Murder in a Turkish mine

A wave of revolt has swept Turkey in the wake of the country’s worst ever mining disaster. Thousands are directing their anger at the ruling Justice and Development Party (AKP).

Çetin Uygur, former head of the miners’ union Maden-İş, said an explosion and subsequent fire in the Soma coalmine in the province of Manisa is “truly a work-related murder of the highest degree. We are currently facing the worst work-related murder in the country’s history.”

The official death toll of more than 300 surpasses that of the last major mining disaster in Turkey, in Zonguldak in 1992, which claimed 263 lives.

But locals claim that the official figures understate the true loss of life. One miner, quoted in the British Guardian, said, “This is disgraceful; an incredible lie. They are trying to cover up the exact numbers of the accident.”

The response of the already unpopular Prime Minister Recep Tayyip Erdogan added further to the outrage. “These things happen”, he said, before ridiculously citing examples from 19th century Britain to make his case. Just two weeks prior to the explosion, the AKP government refused an investigation into the working conditions of the mine.

A 2010 report by the Turkish Chamber of Architects and Engineers (TMMOB) warned of major safety deficiencies in the Soma mines. Ventilation systems, pre-warning mechanisms and faulty wall supports all presented a serious danger to workers’ safety, according to the report.

“No production should be made before the necessary research has been completed. Carrying out production with the lack of experience might lead to disaster”, the TMMOB report warned.

A survivor told Turkish media: “This is not something that suddenly happened. I can tell you that there are people here who are dying, people who are injured and it’s all because of money. People are dying and there’s nothing we can do about it. They send us here like lambs to the slaughter. We are not safe doing this job.”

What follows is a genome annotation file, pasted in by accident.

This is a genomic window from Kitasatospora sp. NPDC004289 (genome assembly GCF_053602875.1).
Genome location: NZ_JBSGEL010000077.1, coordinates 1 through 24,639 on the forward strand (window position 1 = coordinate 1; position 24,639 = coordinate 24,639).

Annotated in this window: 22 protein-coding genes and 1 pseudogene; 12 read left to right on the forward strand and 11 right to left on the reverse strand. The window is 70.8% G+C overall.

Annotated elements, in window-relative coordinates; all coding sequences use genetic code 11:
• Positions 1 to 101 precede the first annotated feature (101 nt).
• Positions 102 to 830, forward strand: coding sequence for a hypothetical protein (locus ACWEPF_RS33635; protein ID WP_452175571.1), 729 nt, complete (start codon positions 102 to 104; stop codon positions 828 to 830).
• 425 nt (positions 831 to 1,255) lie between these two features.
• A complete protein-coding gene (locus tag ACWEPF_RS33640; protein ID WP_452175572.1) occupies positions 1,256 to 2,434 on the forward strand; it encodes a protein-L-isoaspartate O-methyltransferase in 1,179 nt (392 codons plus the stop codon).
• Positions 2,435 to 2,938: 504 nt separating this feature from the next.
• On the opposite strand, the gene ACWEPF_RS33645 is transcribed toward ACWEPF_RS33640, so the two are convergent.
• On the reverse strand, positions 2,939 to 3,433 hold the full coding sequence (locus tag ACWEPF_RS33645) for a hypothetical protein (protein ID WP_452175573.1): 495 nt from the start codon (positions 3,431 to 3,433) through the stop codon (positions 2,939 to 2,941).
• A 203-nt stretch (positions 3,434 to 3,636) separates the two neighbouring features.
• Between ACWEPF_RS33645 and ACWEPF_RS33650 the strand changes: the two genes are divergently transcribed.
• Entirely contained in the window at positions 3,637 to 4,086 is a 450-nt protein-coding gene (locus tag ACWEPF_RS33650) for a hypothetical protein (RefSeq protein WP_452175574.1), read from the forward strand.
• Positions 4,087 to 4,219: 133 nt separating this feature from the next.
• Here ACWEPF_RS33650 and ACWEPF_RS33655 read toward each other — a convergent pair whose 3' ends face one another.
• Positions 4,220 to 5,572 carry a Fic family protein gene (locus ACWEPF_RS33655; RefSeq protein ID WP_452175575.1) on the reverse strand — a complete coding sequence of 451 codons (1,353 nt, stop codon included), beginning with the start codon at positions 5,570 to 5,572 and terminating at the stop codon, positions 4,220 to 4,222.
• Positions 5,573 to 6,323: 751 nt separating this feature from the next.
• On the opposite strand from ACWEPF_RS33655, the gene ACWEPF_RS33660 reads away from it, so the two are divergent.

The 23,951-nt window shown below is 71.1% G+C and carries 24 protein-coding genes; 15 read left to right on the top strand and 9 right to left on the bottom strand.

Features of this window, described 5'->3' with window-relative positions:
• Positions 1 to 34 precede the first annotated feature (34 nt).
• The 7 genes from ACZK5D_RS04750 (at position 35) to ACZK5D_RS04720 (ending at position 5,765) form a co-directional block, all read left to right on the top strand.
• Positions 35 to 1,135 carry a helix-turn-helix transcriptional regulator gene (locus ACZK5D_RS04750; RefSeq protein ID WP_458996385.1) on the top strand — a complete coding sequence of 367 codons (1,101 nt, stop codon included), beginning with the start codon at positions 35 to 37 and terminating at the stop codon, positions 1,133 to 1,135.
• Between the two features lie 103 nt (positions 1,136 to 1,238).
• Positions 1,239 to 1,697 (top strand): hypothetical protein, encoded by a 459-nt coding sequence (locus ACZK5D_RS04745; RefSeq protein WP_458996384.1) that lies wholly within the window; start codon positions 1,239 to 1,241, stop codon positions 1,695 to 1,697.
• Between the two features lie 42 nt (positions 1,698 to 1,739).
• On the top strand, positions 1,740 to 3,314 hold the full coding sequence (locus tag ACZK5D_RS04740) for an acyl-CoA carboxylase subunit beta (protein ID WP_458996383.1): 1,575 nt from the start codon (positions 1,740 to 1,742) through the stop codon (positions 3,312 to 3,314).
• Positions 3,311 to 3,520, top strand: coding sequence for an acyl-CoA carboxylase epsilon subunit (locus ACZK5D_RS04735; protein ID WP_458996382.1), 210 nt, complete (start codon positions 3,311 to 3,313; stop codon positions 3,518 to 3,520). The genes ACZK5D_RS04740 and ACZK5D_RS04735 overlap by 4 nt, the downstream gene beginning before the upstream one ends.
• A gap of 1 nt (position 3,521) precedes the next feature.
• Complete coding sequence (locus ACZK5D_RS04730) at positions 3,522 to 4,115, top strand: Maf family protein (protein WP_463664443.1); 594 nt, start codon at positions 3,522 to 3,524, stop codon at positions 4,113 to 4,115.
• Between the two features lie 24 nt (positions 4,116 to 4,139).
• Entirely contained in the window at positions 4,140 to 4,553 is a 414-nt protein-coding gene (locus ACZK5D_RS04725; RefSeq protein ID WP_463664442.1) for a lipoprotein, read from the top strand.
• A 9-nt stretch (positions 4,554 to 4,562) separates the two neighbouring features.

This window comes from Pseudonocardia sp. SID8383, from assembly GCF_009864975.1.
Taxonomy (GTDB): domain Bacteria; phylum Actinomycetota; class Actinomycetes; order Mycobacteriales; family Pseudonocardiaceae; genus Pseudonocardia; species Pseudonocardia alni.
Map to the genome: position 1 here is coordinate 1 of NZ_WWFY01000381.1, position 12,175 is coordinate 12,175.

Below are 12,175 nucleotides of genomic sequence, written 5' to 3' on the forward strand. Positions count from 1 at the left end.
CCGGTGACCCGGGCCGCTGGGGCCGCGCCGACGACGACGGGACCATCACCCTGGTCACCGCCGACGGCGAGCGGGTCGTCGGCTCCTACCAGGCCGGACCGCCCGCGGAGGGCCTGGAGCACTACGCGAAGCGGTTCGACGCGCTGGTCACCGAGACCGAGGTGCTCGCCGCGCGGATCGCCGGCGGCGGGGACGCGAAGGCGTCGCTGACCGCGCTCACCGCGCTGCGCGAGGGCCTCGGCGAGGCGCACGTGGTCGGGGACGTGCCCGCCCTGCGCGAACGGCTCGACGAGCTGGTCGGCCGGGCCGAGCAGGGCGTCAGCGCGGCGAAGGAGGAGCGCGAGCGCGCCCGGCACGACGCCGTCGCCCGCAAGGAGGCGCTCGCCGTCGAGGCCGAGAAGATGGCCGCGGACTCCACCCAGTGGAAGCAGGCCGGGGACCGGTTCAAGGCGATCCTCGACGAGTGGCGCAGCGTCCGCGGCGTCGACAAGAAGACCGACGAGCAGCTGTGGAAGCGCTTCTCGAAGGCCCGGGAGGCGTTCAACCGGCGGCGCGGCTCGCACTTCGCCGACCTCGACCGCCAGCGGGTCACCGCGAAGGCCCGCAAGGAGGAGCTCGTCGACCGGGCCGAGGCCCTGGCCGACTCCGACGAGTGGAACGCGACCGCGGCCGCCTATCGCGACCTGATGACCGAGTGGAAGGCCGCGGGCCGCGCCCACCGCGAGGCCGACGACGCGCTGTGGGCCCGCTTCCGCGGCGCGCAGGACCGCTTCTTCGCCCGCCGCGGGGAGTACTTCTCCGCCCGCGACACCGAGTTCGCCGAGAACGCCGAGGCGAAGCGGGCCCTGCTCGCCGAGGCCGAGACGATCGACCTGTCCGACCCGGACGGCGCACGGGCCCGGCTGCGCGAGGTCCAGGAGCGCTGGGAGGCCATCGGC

Soma Holding, the parent company of Soma Coal, has close ties with the AKP government. The Soma mine was privatised in 2005. Melike Doğru, a councillor with the AKP, is also the wife of the general director of Soma Holding Mine Enterprises. Soma Coal also provided charity coal bags which were distributed by the AKP during the previous local elections.

Ninety percent of the 5,000 work accidents recorded in the Soma region in 2013 were in the mines. Most of these were burns, but the hospitals in the area do not have the necessary burn units.

President of Turkish Labour Union of Mine Search and Enterprises Tayfun Görgün stated: “As soon as these mines were privatised, accidents started increasing dramatically because sub-contraction has gradually become a state policy.

“People started to work in mines on very low wages, and also illegally. Occupational safety has been ignored. Safety precautions have been put aside in order to lower the costs. Inspectors started to ignore the deficiencies. The only goal is to make more money. These are not accidents, but murders, for which everybody is responsible including the inspectors, ministers and prime minister.”

Nobody needed to tell this to Soma residents: when Erdogan visited the area he was forced to hide in a local supermarket as protesters denounced him as a “murderer and thief” and carried banners reading, “It was not an accident, it was murder.”

Protests across the country have been met with heavy police repression. Turkish police have used rubber bullets, teargas and water cannons to disperse crowds and quash resistance. Perhaps the most disturbing image has been the one of Yusuf Yerkel, an advisor to Erdogan, taking aim for a running kick at a protester who was being held by riot police.

A one-day strike was called on 15 May by the major trade unions. Further and greater industrial action is what is needed to bring down the Erdogan government that callously murders workers in the pursuit of profit.